Amazing German brands // Funk

One frame-making workshop. Two designers. Three brands. Four optical stores.

Located in Kinsau, Bavaria, FUNK is one of the last real spectacle-frame-making manufactories in Germany today. There, spectacles are made according to traditional craftsmanship as well as with highest quality standards and sustainable conditions. Dieter Funk and his wife Sashee Schuster use e.g. recycled acetate or vintage acetate and even natural materials for their collections.

It all began almost 30 years ago. Colourful glasses and wicked frames formed the founding stone of FUNKsunglasses in 1992. With their specs, Sashee and Dieter hit smack dab in the heart of the zeitgeist and of the Techno scene in early 90s Berlin. This wealth of experience is a wonderful source of inspiration for the two designers when it comes to their three brands DIETER FUNK, SASHEE SCHUSTER and FUNK FOOD.

Specs by DIETER FUNK are a clear statement due to their bold shapes. They are individual objects of style, designed and hand-made in Kinsau, Germany. Designer SASHEE SCHUSTER uses real natural material in her feminine and playful models. She creates truly unique specs, designed and hand-made in Kinsau, Germany. The brand FUNK FOOD is true to its motto “Always fresh eyewear” and whets your appetite for new shapes and colours. The specs are trendy, loud and designed in Kinsau, Germany.

Over the years, one thing has definitely not changed: Then as now, Sashee and Dieter put their highest priority on quality, sustainability and transparency. The create honest spectacles that are available in the FUNK Optikstores in Kinsau, Munich, Berlin and Vienna as well as at numerous specialist opticians

To the frame-making manufactory FUNK, sustainability is of extremely high importance, and the passionate frame-makers really want to raise the opticians’ and end customers’ awareness for them, as well as to do justice to the demands for a better world.

The one fact alone that FUNK produces the collections “Dieter Funk” and “Sashee Schuster” in their own manufactory workshop in Kinsau, Bavaria, from where they are shipped directly to FUNK’s own optic stores as well as to opticians, makes the company something special. The distance between producer and brand is exactly one flight of stairs – this way, a lot of transport and logistics are being avoided!

Dieter Funk is a passionate collector of machines. This does not mean that in the workshop old equipment is constantly exchanged for new devices – quite in the contrary: most of the machines are even second hand and rebuilt, adapted and basically renewed by Dieter Funk according to the needs of frame-making.

The inclined critic might add that many more resources are needed for manufacturing spectacle frames, e.g. a large amount of electric power – and especially old machines will eat up even more of it. For this, FUNK has the perfect answer all ready: solar energy. Thus, the frame-makers cannot only state that they produce so much solar energy that they are self-sufficient, but even so much energy that they can provide it to the general power net. And this despite Bavarian winter weather, when the sun is rather shy. Speaking of winter weather: of course, the workshop needs heating too. This is done by district heating – although “district” in this case means “50 metres to the neighbour’s wood-chip burning facility”. Furthermore, this facility is of the latest generation and runs with wood out of the neighbour’s own forest.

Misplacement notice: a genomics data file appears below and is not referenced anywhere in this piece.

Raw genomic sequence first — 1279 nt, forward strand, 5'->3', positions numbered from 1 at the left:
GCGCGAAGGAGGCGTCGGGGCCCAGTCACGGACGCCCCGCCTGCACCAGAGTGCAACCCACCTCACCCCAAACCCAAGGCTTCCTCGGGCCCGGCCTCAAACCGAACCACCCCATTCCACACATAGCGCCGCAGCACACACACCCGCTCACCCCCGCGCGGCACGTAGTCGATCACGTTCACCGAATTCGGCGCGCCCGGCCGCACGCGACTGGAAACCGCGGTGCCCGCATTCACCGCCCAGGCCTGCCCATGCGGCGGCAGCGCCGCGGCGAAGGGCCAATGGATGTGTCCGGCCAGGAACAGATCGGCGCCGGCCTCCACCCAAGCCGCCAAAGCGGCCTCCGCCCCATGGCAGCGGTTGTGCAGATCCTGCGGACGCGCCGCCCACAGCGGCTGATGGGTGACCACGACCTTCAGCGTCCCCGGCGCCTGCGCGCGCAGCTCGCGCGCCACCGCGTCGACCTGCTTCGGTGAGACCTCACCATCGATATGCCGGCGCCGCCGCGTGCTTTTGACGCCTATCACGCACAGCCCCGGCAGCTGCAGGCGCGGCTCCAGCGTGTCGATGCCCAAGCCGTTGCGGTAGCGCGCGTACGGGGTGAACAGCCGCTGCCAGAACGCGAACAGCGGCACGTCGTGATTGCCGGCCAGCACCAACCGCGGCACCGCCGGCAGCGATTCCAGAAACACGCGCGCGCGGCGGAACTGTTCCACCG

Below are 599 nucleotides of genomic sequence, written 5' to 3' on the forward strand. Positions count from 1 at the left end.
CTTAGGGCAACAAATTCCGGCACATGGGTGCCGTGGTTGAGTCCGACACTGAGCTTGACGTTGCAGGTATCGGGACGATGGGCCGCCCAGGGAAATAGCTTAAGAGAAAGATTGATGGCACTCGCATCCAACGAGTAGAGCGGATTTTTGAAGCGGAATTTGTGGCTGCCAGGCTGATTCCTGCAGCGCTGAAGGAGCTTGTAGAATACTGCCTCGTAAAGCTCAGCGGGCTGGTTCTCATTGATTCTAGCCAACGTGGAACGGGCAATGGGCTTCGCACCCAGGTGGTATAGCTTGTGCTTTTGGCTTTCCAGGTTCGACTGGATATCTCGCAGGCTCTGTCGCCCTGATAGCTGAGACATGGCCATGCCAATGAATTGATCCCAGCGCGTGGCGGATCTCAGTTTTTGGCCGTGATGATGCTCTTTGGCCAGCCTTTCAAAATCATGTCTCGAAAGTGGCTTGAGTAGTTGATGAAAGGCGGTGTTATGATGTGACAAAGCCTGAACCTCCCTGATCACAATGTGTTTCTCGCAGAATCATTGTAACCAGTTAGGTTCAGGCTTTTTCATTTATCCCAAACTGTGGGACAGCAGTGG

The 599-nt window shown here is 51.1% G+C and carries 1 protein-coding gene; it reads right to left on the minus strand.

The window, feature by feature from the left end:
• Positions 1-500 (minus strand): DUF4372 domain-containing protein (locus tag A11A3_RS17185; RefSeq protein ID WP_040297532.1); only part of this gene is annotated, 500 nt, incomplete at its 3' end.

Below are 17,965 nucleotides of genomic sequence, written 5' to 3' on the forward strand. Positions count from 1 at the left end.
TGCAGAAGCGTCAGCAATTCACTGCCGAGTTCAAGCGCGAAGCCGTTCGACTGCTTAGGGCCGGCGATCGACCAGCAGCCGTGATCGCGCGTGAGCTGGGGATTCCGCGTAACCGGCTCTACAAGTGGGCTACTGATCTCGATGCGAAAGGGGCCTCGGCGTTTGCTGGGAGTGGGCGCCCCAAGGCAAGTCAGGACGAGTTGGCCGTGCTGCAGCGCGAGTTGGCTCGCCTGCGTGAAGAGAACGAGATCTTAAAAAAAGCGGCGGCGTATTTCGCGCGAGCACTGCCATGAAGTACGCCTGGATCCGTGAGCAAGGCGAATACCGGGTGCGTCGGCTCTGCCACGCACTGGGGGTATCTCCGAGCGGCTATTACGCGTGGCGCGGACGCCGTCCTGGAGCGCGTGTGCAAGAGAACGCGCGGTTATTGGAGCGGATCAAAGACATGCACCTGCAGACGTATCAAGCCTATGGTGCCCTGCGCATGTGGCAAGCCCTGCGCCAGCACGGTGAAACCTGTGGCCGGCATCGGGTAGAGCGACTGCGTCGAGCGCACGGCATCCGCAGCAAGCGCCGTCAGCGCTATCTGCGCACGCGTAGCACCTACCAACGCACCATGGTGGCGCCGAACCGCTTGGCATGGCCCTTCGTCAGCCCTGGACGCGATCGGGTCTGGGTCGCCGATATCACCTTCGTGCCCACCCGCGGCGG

When Dieter Funk and Sashee Schuster built the FUNKheadquarter in Kinsau, they generally put highest priority on sustainable materials, built-in by local carpenters, metal workers, window manufacturers, electricians and so on. Moreover, there are also sustainable solutions for the spectacle frames themselves. 

It begins with the most important raw material for the FUNK collections, acetate, being a material that mostly consists of cotton. However, Dieter Funk drives this even further: the acetate rests that turn up in his workshop are collected and processed to new recycling-sheets. Out of those, new spectacles frames can be made.

Additionally, his wife Sashee Schuster uses natural materials such as spices and flowers to achieve the extraordinary design of her collection. By the way, layers of acetate that are currently out of fashion due to their colour or design are not thrown away – no, they are added to Dieter Funk’s extensive collection of acetate (that currently comprises approx. 8,000 kg) and will be used again at a later point of time. This means, that every now and then there are limited editions of spectacles made of vintage acetate.

And just in case that there actually is something broken on a pair of glasses, this can be mended in FUNK’s own workshop. The frame will be refurbished and afterwards it is as good as new. This way, the frame-makers throw a spanner in the works of the throwaway society.

For more information visit their website to find their various social media pages.

Author: maarten weidema

After being a freelance eyewear designer since 1999, TEF founder Maarten Weidema now solely writes about his fellow designers in the optical industry. His passionate mission is to promote independent eyewear to the international optical arena, backed up by a large group of bloggers and journalists from all over the world. He has recently been awarded “International Optical Personality of the Year” for his efforts to promote independent eyewear to a community of 410.000 eyecare professionals.

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